Spike in calls to Scotland’s NHS whistleblowing hotline

The number of Scottish NHS staff contacting a whistleblowing hotline to raise concerns over issues such as patient safety has more than doubled in the past six months.

Between last August and January this year a total of 49 people working for the health service phoned the Whistleblowing Alert and Advice Line, a report prepared for ministers shows. This was more than double the 20 calls in the previous six months, and is the second highest number the service has received in a single period since it was set up in April 2013.

Between August 2014 and July 2018 the number of calls never exceeded 28 over a six-month period, suggesting that NHS staff across the country have suddenly started to raise more issues.

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Of the 49 health service workers who contacted the hotline, 34 were raising a “public interest concern” such as a possible risk to patient safety, financial wrongdoing or poor working practices.

Doctors are at the "brink of breaking point" to ensure patient care, according to a stark warning from the doctors' regulator. Lynne Cameron/PA Wire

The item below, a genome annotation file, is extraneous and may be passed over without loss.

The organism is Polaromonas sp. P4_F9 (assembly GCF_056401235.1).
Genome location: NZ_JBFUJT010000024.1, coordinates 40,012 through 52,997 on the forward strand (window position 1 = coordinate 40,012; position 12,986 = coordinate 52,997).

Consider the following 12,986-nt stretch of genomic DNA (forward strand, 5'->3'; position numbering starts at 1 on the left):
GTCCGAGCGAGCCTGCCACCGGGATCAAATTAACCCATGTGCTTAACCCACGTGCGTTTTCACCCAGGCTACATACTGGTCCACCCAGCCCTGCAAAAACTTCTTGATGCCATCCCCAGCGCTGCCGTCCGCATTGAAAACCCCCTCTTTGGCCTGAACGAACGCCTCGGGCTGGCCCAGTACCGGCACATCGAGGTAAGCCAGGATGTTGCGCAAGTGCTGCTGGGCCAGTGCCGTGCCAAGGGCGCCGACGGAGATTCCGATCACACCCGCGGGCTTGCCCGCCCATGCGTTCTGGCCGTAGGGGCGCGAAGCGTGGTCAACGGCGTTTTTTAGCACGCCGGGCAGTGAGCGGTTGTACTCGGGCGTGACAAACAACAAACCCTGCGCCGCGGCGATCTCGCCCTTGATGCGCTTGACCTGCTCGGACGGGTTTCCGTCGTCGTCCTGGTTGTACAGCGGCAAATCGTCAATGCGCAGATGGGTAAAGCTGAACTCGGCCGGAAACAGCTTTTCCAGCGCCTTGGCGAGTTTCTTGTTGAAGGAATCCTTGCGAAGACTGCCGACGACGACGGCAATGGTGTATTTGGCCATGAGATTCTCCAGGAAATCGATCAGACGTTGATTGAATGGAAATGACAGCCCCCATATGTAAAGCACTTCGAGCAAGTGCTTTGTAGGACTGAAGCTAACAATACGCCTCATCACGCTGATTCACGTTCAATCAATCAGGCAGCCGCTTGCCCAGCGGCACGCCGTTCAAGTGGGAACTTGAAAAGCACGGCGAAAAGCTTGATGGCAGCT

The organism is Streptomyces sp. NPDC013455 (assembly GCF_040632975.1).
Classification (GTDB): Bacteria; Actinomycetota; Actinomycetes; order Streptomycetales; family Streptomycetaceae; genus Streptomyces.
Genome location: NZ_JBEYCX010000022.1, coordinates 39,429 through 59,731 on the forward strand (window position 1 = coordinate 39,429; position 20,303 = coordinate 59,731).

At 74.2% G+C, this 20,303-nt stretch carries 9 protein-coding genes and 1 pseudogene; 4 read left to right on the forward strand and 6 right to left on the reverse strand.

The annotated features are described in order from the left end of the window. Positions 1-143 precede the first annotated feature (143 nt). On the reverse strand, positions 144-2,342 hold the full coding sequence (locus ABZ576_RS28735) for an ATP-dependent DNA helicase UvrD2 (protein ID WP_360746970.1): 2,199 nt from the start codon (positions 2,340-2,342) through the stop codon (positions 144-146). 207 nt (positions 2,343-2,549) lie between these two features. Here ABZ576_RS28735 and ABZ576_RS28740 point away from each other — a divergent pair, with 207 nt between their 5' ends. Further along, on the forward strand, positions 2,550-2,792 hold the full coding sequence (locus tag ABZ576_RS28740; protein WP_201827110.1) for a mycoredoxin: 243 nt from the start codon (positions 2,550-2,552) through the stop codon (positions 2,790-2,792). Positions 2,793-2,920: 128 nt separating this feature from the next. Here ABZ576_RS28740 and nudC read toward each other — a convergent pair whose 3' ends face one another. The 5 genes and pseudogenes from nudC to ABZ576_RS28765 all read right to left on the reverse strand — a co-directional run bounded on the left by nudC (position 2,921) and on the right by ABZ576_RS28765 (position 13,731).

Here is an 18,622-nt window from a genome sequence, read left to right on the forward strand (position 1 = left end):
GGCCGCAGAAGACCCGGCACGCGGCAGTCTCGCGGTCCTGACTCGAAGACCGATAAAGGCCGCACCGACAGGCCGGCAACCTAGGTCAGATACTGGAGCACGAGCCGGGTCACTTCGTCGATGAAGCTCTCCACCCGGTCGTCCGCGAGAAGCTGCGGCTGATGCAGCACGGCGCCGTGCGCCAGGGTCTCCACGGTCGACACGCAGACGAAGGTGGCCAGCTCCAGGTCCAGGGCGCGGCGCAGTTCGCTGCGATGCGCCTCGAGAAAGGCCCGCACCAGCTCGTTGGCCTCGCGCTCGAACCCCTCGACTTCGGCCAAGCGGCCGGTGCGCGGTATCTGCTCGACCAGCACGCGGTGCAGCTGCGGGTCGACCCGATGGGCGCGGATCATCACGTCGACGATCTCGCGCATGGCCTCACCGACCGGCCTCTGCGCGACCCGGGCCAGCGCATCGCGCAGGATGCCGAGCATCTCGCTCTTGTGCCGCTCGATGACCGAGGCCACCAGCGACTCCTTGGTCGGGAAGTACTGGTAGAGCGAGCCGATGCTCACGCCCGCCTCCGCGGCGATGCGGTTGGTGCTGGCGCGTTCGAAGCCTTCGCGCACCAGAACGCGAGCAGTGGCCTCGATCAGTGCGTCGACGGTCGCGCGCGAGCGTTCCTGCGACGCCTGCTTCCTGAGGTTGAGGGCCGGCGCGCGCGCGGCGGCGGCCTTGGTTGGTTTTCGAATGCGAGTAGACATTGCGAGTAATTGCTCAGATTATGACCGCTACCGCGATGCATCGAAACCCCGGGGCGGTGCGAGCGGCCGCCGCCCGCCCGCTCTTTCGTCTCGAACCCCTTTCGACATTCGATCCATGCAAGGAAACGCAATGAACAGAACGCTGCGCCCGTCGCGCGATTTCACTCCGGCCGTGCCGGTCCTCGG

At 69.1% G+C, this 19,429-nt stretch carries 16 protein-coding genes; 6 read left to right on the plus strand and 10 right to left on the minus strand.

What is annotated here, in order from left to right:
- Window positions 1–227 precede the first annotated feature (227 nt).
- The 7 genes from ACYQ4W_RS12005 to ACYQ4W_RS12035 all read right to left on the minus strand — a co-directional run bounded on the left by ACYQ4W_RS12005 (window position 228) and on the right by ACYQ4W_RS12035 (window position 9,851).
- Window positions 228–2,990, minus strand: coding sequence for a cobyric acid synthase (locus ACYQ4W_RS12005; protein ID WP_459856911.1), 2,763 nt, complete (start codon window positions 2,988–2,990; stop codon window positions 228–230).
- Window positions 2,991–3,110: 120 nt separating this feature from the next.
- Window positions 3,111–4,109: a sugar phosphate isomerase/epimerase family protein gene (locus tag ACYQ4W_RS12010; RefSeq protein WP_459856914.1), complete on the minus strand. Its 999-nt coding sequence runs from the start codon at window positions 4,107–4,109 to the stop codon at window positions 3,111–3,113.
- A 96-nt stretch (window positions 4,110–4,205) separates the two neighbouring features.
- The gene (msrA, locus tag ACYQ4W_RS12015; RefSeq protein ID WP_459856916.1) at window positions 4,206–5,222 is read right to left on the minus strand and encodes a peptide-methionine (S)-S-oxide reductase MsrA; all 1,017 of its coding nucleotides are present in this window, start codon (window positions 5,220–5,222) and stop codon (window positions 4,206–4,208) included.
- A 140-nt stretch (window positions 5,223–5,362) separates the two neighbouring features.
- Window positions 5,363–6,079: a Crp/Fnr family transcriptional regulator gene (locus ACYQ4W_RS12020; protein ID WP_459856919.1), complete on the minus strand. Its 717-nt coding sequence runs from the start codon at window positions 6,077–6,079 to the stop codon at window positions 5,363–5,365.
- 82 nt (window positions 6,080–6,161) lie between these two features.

The majority of these (20 out of 34) said they had already raised their concern with senior staff, with some feeling it had been “ignored” or reporting “victimisation” as a result of their actions. Another 14 callers raised what was defined as “private matters” such as an employment or HR issue, while the final call was not classified.

Not all callers declared which health board they worked for, but of those that did, the highest number were from NHS Highland, with seven staff making contact over the six-month period.

The health board came under fire in September last year after a group of senior clinicians claimed there had been a culture of bullying and suppression of criticism for at least a decade.

Holyrood’s opposition parties described the rise in calls as “deeply disturbing” and called for Health Secretary Jeane Freeman to do more to address NHS staff concerns and morale.

The Scottish Conservatives pointed out that the statistics had been published on the government’s website on Thursday afternoon, just before the Easter holiday weekend.

The party’s health spokesman, Miles Briggs, said: “This is an alarming rise in whistleblowing incidents, which suggests there are problems that need to be addressed in our NHS. The fact that this news appears to have been sneaked out by the SNP on a holiday is also cause for concern.

“The public rightly want transparency from government and public bodies – but this looks like the SNP trying to avoid another bad headline.”

His Labour counterpart Monica Lennon said: “While it is to be welcomed that more people feel confident enough in the system to come forward, this spike has to be seen as a cause for concern.”